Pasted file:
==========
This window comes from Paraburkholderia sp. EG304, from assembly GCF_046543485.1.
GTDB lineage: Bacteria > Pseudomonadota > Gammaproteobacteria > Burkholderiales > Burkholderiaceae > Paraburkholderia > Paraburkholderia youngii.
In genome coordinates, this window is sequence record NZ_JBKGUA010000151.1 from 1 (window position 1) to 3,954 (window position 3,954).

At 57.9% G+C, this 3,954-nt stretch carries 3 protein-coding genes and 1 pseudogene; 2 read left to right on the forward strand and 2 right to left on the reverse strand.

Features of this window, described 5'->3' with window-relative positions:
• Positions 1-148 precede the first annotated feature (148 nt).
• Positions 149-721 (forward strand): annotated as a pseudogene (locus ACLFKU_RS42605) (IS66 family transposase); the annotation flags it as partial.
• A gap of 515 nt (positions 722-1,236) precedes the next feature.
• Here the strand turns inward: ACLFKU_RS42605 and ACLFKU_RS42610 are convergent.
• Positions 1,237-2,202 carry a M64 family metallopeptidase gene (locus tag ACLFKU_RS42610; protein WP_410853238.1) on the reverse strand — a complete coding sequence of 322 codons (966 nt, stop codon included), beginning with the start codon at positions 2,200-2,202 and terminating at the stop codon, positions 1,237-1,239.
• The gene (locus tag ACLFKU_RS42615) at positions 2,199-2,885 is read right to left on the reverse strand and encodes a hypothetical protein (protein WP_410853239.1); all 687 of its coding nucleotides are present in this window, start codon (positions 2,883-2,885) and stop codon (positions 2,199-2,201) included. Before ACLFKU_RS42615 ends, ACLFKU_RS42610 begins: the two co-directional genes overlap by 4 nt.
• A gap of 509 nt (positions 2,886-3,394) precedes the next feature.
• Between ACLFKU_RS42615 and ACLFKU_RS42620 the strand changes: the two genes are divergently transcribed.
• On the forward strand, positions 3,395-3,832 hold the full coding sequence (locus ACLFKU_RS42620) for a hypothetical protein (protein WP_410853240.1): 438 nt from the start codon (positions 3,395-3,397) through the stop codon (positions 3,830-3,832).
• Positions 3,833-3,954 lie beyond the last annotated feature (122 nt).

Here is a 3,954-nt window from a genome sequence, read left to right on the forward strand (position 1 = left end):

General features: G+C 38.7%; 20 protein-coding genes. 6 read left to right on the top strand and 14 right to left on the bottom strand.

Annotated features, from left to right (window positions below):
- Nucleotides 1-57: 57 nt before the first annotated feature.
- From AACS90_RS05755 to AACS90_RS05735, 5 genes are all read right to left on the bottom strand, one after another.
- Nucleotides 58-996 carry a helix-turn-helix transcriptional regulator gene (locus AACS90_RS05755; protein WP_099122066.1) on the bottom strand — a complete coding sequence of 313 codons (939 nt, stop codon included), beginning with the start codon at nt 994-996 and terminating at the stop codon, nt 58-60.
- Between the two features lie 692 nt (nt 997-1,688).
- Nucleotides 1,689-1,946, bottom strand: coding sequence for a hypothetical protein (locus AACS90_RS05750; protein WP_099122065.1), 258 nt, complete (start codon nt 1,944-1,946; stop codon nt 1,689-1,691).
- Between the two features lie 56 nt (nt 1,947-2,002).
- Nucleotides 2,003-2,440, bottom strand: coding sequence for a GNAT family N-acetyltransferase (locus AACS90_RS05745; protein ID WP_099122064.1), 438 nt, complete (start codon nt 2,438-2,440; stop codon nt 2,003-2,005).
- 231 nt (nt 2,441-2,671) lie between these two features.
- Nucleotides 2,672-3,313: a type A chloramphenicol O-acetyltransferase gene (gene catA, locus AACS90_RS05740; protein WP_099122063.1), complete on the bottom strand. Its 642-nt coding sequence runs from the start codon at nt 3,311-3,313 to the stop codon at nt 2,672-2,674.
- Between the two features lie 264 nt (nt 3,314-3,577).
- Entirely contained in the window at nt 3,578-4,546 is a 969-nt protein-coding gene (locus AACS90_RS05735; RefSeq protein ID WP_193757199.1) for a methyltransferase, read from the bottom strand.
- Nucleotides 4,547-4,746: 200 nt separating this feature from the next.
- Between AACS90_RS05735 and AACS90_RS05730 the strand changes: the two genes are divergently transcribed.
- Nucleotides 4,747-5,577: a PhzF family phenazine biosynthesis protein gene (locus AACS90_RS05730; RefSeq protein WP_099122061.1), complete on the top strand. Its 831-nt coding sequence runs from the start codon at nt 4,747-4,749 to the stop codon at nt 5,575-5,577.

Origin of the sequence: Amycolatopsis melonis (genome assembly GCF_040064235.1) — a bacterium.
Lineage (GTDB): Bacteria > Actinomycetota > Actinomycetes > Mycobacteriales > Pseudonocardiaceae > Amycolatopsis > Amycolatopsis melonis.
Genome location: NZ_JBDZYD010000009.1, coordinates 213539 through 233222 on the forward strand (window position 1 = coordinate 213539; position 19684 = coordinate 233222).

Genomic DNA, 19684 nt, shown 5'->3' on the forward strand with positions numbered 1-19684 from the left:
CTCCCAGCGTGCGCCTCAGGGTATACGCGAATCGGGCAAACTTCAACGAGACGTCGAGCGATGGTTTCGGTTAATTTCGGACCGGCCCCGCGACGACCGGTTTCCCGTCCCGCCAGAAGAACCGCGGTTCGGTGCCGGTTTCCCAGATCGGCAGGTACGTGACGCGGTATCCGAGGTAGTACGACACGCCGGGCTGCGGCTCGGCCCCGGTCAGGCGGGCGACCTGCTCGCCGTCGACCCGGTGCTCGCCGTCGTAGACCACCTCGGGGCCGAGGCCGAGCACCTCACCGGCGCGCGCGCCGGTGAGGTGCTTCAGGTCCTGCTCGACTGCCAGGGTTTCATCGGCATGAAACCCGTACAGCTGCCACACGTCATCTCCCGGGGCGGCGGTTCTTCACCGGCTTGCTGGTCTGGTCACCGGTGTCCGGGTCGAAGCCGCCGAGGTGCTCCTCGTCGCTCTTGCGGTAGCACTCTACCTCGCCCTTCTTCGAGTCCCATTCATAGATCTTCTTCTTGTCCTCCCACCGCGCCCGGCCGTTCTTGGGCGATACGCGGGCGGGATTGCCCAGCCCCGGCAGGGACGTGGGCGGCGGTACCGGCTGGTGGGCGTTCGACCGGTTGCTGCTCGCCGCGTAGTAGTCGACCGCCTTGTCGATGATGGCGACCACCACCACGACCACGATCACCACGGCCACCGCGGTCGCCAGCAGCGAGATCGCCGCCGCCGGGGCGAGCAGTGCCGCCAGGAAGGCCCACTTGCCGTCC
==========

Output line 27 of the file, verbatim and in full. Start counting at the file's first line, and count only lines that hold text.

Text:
- Nucleotides 2,672-3,313: a type A chloramphenicol O-acetyltransferase gene (gene catA, locus AACS90_RS05740; protein WP_099122063.1), complete on the bottom strand. Its 642-nt coding sequence runs from the start codon at nt 3,311-3,313 to the stop codon at nt 2,672-2,674.